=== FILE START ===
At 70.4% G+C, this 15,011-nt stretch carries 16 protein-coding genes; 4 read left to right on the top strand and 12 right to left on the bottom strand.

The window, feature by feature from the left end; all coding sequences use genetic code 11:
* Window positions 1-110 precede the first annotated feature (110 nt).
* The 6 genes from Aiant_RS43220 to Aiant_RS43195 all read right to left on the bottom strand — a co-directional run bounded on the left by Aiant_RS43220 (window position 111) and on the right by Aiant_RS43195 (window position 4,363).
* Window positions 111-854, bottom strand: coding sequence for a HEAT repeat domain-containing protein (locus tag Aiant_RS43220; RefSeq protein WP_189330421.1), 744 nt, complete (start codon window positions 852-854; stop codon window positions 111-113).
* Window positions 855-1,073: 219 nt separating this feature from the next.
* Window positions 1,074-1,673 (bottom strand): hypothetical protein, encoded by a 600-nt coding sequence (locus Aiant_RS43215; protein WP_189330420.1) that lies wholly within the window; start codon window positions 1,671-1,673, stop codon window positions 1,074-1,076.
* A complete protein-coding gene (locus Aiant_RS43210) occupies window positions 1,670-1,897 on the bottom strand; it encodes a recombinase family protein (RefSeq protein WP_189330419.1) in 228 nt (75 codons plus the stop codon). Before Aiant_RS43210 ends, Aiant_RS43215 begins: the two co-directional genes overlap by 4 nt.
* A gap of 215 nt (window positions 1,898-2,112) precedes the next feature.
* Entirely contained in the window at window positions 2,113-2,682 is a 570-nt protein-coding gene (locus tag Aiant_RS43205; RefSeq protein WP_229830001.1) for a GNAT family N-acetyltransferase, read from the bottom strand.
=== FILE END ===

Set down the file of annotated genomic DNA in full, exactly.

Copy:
At 70.4% G+C, this 15,011-nt stretch carries 16 protein-coding genes; 4 read left to right on the top strand and 12 right to left on the bottom strand.

The window, feature by feature from the left end; all coding sequences use genetic code 11:
* Window positions 1-110 precede the first annotated feature (110 nt).
* The 6 genes from Aiant_RS43220 to Aiant_RS43195 all read right to left on the bottom strand — a co-directional run bounded on the left by Aiant_RS43220 (window position 111) and on the right by Aiant_RS43195 (window position 4,363).
* Window positions 111-854, bottom strand: coding sequence for a HEAT repeat domain-containing protein (locus tag Aiant_RS43220; RefSeq protein WP_189330421.1), 744 nt, complete (start codon window positions 852-854; stop codon window positions 111-113).
* Window positions 855-1,073: 219 nt separating this feature from the next.
* Window positions 1,074-1,673 (bottom strand): hypothetical protein, encoded by a 600-nt coding sequence (locus Aiant_RS43215; protein WP_189330420.1) that lies wholly within the window; start codon window positions 1,671-1,673, stop codon window positions 1,074-1,076.
* A complete protein-coding gene (locus Aiant_RS43210) occupies window positions 1,670-1,897 on the bottom strand; it encodes a recombinase family protein (RefSeq protein WP_189330419.1) in 228 nt (75 codons plus the stop codon). Before Aiant_RS43210 ends, Aiant_RS43215 begins: the two co-directional genes overlap by 4 nt.
* A gap of 215 nt (window positions 1,898-2,112) precedes the next feature.
* Entirely contained in the window at window positions 2,113-2,682 is a 570-nt protein-coding gene (locus tag Aiant_RS43205; RefSeq protein WP_229830001.1) for a GNAT family N-acetyltransferase, read from the bottom strand.